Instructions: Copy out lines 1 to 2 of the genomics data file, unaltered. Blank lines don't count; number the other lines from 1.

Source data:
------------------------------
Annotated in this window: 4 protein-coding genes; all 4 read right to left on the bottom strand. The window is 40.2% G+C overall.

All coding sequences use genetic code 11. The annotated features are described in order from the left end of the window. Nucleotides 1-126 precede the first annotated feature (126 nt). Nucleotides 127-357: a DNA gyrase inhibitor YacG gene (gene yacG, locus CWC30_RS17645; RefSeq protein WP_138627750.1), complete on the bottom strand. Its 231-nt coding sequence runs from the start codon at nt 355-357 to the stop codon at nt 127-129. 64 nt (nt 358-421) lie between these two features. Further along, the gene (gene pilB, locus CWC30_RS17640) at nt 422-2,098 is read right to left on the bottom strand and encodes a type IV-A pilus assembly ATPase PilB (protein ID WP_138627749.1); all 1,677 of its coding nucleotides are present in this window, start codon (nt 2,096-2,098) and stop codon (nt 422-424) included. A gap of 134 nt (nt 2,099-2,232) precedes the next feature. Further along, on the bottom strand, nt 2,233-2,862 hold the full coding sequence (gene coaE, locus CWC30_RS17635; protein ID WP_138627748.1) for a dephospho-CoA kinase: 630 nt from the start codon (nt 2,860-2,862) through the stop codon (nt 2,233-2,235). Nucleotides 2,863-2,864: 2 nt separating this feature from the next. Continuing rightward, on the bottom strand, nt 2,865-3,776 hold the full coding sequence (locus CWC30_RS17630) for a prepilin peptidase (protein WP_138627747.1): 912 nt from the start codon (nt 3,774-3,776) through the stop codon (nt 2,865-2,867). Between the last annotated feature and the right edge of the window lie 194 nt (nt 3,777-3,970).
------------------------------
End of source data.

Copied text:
Annotated in this window: 4 protein-coding genes; all 4 read right to left on the bottom strand. The window is 40.2% G+C overall.

All coding sequences use genetic code 11. The annotated features are described in order from the left end of the window. Nucleotides 1-126 precede the first annotated feature (126 nt). Nucleotides 127-357: a DNA gyrase inhibitor YacG gene (gene yacG, locus CWC30_RS17645; RefSeq protein WP_138627750.1), complete on the bottom strand. Its 231-nt coding sequence runs from the start codon at nt 355-357 to the stop codon at nt 127-129. 64 nt (nt 358-421) lie between these two features. Further along, the gene (gene pilB, locus CWC30_RS17640) at nt 422-2,098 is read right to left on the bottom strand and encodes a type IV-A pilus assembly ATPase PilB (protein ID WP_138627749.1); all 1,677 of its coding nucleotides are present in this window, start codon (nt 2,096-2,098) and stop codon (nt 422-424) included. A gap of 134 nt (nt 2,099-2,232) precedes the next feature. Further along, on the bottom strand, nt 2,233-2,862 hold the full coding sequence (gene coaE, locus CWC30_RS17635; protein ID WP_138627748.1) for a dephospho-CoA kinase: 630 nt from the start codon (nt 2,860-2,862) through the stop codon (nt 2,233-2,235). Nucleotides 2,863-2,864: 2 nt separating this feature from the next. Continuing rightward, on the bottom strand, nt 2,865-3,776 hold the full coding sequence (locus CWC30_RS17630) for a prepilin peptidase (protein WP_138627747.1): 912 nt from the start codon (nt 3,774-3,776) through the stop codon (nt 2,865-2,867). Between the last annotated feature and the right edge of the window lie 194 nt (nt 3,777-3,970).